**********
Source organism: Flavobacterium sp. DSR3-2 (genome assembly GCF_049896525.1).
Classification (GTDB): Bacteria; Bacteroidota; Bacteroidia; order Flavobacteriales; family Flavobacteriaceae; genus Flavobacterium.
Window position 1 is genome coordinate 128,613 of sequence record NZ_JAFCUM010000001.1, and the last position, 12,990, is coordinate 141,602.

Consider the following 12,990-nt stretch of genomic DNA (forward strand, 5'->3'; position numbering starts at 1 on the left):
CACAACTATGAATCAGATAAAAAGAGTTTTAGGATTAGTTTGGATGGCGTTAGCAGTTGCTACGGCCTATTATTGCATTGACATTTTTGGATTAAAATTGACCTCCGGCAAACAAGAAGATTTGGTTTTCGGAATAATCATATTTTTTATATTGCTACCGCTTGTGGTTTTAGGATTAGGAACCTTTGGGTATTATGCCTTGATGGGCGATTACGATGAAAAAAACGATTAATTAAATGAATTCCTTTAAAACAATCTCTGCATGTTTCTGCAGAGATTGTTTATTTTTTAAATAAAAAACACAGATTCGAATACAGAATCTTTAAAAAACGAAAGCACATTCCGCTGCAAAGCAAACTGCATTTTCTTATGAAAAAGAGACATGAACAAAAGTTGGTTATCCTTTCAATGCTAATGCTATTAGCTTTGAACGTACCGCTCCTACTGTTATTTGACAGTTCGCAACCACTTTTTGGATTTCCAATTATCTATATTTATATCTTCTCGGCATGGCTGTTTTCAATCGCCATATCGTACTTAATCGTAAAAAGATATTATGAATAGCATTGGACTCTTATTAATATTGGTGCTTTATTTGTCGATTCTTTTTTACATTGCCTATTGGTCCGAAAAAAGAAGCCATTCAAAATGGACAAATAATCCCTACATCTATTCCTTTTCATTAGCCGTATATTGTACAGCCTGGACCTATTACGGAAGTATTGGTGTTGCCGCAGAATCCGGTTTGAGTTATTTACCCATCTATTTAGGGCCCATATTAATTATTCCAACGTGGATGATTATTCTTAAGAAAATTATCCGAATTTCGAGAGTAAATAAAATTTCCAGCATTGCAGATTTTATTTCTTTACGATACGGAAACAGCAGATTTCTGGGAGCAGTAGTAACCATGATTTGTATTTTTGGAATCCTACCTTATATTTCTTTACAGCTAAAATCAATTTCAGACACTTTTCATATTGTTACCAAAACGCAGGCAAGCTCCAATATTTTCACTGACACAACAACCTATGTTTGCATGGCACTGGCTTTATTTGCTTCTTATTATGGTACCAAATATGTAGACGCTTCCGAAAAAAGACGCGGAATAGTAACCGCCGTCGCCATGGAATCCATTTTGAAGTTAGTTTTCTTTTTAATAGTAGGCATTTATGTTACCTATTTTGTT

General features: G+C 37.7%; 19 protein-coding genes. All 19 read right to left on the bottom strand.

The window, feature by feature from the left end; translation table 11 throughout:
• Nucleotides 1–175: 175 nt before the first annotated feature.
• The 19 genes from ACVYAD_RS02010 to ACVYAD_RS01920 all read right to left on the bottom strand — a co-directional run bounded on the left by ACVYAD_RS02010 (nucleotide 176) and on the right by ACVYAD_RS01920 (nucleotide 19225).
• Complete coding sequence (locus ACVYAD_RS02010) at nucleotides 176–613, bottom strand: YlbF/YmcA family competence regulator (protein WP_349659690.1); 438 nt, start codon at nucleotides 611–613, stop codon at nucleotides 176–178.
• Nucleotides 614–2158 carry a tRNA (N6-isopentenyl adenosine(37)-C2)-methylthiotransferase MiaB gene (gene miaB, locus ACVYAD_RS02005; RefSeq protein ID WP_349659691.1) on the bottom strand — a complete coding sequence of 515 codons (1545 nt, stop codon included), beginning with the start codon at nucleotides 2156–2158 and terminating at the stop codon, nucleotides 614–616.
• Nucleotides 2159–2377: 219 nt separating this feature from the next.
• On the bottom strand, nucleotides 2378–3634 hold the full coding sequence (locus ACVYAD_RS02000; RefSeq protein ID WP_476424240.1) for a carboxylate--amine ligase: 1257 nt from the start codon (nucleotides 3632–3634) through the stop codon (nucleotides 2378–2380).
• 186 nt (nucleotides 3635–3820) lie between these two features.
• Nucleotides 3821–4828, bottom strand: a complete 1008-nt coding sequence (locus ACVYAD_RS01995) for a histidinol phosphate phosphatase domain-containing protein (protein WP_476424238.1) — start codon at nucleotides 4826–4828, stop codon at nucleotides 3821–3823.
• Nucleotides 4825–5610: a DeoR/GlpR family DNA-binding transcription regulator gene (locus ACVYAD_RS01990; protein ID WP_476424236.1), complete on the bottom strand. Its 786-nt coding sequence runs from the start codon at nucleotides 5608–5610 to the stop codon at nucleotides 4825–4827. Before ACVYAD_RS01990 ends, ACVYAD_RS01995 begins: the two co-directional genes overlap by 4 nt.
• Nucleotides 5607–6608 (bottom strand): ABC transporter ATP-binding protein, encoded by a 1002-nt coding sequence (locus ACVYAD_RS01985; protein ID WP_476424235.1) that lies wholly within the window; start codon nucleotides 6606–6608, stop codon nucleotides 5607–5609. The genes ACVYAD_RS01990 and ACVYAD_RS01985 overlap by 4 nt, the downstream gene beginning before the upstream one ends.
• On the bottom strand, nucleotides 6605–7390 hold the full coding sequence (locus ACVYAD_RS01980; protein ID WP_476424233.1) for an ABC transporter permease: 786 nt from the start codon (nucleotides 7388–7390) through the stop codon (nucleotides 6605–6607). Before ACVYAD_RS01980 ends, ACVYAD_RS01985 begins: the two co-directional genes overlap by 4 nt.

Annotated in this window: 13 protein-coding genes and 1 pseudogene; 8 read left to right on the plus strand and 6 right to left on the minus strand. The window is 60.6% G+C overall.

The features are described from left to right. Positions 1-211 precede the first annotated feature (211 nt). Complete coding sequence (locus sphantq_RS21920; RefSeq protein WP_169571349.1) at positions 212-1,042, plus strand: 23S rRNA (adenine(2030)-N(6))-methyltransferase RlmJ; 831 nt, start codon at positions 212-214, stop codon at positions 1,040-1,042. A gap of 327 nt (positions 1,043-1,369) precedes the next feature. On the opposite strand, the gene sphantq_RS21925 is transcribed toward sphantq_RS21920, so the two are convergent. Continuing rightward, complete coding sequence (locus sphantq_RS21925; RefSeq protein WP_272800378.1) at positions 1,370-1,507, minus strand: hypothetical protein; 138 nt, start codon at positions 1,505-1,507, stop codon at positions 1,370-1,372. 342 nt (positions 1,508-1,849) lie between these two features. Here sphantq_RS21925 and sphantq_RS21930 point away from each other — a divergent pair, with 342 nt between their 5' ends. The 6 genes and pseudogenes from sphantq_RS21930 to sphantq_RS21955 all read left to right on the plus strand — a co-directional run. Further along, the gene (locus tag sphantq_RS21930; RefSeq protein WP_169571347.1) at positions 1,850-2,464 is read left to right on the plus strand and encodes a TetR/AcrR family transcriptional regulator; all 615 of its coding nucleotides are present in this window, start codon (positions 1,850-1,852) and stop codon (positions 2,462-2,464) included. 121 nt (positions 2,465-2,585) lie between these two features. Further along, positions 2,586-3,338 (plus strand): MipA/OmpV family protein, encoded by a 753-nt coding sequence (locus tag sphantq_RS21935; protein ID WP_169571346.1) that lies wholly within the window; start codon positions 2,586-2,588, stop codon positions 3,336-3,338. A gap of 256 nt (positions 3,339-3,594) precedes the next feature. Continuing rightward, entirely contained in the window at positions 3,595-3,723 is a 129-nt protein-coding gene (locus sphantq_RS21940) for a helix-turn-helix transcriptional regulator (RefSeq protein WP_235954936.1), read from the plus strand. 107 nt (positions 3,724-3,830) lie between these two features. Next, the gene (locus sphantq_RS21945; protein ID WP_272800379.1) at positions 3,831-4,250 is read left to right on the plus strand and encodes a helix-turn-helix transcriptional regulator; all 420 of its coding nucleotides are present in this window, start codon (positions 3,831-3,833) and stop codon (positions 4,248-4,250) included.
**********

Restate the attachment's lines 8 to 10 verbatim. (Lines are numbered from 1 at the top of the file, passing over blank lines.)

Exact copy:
• Nucleotides 1–175: 175 nt before the first annotated feature.
• The 19 genes from ACVYAD_RS02010 to ACVYAD_RS01920 all read right to left on the bottom strand — a co-directional run bounded on the left by ACVYAD_RS02010 (nucleotide 176) and on the right by ACVYAD_RS01920 (nucleotide 19225).
• Complete coding sequence (locus ACVYAD_RS02010) at nucleotides 176–613, bottom strand: YlbF/YmcA family competence regulator (protein WP_349659690.1); 438 nt, start codon at nucleotides 611–613, stop codon at nucleotides 176–178.